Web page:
Coronavirus: Economic impact 'as bad as' 2008 financial crash
The financial impact of the coronavirus pandemic on the Welsh economy will be as bad as the 2008 crash, Wales' economy minister has said.
Ken Skates said: "It's going to be difficult and many business are on the line in their ability to retain staff."
The Welsh and UK governments have announced several measures to help business "weather the storm".
Mr Skates also called for access to universal credit to be "fast-tracked" as new claims soar.
He added: "With the wage subsidy scheme and various grants it will be possible for most businesses to enter a period of hibernation during coronavirus, so once we're through this we'll be able to resume business.
"People are suffering from anxiety and worry, but if you had a good business in 2019, you'll have a good business in 2021," he told BBC Radio Wales Breakfast with Claire Summers.
A £1.1bn support package for the economy and public services in Wales was announced on Monday.
That included a £500m economic resilience fund.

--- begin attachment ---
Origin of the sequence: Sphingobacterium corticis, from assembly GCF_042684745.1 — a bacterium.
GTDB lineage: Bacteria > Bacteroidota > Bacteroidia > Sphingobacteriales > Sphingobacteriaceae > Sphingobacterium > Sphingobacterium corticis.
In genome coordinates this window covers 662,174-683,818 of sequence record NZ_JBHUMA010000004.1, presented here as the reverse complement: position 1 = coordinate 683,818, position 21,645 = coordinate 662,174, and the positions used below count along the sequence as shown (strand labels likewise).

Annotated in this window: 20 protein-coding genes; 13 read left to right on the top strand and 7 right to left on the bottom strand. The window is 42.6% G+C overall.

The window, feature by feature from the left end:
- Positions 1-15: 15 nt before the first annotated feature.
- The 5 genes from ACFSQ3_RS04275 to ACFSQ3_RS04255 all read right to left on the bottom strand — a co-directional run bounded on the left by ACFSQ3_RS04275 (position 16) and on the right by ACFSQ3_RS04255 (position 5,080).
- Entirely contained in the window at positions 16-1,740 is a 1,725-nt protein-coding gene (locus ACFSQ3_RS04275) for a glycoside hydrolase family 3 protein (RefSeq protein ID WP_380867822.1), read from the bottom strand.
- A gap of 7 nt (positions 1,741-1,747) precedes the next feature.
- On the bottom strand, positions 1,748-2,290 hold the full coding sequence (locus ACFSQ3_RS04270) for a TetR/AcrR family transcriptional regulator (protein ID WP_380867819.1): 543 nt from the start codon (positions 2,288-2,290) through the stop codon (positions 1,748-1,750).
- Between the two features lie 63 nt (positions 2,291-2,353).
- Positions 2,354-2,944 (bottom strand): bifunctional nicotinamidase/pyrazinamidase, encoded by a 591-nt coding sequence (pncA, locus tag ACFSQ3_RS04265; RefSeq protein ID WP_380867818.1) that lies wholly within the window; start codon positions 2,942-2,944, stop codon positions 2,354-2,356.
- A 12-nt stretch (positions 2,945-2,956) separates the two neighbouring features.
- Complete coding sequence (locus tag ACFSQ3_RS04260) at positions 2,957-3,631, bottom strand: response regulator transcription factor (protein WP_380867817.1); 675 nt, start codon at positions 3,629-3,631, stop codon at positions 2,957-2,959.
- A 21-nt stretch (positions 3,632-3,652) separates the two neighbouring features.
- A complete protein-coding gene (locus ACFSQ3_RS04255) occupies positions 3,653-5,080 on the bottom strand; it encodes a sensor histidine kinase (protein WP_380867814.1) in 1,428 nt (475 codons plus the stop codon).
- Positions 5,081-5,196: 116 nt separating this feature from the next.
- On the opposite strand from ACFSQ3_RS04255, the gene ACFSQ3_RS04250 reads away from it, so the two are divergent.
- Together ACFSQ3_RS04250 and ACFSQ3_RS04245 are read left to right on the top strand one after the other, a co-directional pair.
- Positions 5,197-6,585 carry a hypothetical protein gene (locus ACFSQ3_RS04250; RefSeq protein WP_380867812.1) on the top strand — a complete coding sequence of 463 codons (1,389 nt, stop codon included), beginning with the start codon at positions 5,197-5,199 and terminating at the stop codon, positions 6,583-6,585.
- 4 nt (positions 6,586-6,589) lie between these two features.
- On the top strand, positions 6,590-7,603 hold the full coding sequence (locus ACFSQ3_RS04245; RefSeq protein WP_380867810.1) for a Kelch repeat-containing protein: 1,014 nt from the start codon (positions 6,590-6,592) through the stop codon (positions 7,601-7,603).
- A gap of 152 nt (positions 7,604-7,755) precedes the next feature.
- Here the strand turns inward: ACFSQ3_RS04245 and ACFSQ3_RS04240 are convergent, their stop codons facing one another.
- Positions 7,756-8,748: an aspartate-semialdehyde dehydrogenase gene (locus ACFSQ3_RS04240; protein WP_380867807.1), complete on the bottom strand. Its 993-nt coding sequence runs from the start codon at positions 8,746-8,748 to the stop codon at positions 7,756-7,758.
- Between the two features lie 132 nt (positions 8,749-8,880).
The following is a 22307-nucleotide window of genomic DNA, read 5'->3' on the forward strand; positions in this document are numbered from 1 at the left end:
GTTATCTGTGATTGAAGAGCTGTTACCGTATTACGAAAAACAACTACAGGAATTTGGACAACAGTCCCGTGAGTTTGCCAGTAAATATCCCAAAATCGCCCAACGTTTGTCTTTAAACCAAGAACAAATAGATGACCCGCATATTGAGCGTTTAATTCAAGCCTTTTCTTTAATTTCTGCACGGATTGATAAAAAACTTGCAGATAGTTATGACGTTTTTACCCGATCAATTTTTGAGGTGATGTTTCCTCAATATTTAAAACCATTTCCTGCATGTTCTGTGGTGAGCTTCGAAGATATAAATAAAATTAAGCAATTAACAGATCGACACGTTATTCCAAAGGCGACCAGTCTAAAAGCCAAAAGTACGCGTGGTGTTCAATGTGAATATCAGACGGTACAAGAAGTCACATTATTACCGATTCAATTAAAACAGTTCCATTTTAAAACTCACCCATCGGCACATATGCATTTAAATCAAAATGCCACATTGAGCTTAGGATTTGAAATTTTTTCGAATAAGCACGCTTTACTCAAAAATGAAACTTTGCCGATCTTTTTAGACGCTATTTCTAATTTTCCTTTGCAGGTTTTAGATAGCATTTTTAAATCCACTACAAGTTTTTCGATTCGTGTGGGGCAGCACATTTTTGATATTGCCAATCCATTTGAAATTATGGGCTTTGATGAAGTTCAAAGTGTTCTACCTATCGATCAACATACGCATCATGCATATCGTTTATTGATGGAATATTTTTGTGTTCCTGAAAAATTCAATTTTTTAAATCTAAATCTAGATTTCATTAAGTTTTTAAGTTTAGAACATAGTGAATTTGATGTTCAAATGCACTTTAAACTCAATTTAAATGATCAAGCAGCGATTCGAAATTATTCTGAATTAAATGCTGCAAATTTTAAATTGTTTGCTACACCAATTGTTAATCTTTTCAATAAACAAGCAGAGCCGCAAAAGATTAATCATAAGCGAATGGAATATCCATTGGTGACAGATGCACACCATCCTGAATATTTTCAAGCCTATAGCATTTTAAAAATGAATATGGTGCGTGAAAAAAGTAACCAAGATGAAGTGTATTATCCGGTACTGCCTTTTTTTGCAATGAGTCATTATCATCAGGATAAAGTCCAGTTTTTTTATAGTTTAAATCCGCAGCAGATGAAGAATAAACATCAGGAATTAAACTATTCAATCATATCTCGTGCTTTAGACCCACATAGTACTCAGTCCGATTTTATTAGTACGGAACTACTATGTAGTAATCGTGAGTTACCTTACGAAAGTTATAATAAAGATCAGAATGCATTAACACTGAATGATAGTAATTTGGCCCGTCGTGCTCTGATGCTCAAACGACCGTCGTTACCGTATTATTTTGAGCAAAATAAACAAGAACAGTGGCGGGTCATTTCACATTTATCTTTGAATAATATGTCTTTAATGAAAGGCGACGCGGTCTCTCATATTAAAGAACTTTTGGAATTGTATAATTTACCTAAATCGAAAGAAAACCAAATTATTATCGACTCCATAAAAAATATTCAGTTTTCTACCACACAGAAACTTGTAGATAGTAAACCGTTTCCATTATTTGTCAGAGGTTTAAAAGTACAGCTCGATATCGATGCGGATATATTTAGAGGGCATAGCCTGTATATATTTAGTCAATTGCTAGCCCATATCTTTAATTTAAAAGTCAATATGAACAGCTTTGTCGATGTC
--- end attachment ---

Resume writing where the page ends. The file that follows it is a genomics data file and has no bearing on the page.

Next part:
Nearly a million people have applied for universal credit in the last two weeks across the UK - ten times the normal amount - as the outbreak worsens.
However Mr Skates admitted he was concerned about "gaps", including the lack of support for people self-employed for less than a year.
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"The best way to make sure there's money in the pockets of people who can least afford to make ends meet is to ensure universal credit can be access immediately and without delay," he said.
"The key element of the packages we have announced means people and businesses can apply for help without having to go through arduous process or huge bureaucracy.
"We wish to avoid fraud but we also want to get money out of the door quickly."
The Welsh Government is looking at how to enforce social distancing in work environments and would halt any financial support to businesses found flouting guidelines.
Mr Skates admitted enforcement would be "exhausting" with more than 260,000 businesses in Wales, but he urged employers to consider whether work was essential and whether staff could follow social distancing guidelines or work from home.
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"The one field we keep hearing of concerns is construction," he said.
"Whilst we want people to be as safe as possible at work, we don't want to put at risk some major social infrastructure projects that are absolutely vital in overcoming coronavirus, such as the completion of the Grange Hospital [near Cwmbran] in south Wales. That work must be concluded."